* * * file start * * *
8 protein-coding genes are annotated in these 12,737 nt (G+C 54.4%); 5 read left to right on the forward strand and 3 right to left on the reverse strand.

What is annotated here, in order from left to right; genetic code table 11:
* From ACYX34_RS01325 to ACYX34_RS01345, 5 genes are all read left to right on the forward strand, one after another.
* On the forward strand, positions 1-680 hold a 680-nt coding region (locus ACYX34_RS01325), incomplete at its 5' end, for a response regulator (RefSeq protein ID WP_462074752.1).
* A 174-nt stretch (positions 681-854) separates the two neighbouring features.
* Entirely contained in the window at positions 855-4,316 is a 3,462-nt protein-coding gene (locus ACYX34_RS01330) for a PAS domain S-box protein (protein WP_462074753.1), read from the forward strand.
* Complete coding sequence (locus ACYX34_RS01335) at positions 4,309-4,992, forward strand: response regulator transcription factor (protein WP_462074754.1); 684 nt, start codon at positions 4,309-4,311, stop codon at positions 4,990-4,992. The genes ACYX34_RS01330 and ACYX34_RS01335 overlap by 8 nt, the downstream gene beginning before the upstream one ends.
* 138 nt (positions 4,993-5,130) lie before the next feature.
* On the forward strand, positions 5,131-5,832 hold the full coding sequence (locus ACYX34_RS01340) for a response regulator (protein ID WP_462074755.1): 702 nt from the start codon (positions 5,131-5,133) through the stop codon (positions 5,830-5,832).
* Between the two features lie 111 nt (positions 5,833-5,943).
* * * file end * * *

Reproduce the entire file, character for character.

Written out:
8 protein-coding genes are annotated in these 12,737 nt (G+C 54.4%); 5 read left to right on the forward strand and 3 right to left on the reverse strand.

What is annotated here, in order from left to right; genetic code table 11:
* From ACYX34_RS01325 to ACYX34_RS01345, 5 genes are all read left to right on the forward strand, one after another.
* On the forward strand, positions 1-680 hold a 680-nt coding region (locus ACYX34_RS01325), incomplete at its 5' end, for a response regulator (RefSeq protein ID WP_462074752.1).
* A 174-nt stretch (positions 681-854) separates the two neighbouring features.
* Entirely contained in the window at positions 855-4,316 is a 3,462-nt protein-coding gene (locus ACYX34_RS01330) for a PAS domain S-box protein (protein WP_462074753.1), read from the forward strand.
* Complete coding sequence (locus ACYX34_RS01335) at positions 4,309-4,992, forward strand: response regulator transcription factor (protein WP_462074754.1); 684 nt, start codon at positions 4,309-4,311, stop codon at positions 4,990-4,992. The genes ACYX34_RS01330 and ACYX34_RS01335 overlap by 8 nt, the downstream gene beginning before the upstream one ends.
* 138 nt (positions 4,993-5,130) lie before the next feature.
* On the forward strand, positions 5,131-5,832 hold the full coding sequence (locus ACYX34_RS01340) for a response regulator (protein ID WP_462074755.1): 702 nt from the start codon (positions 5,131-5,133) through the stop codon (positions 5,830-5,832).
* Between the two features lie 111 nt (positions 5,833-5,943).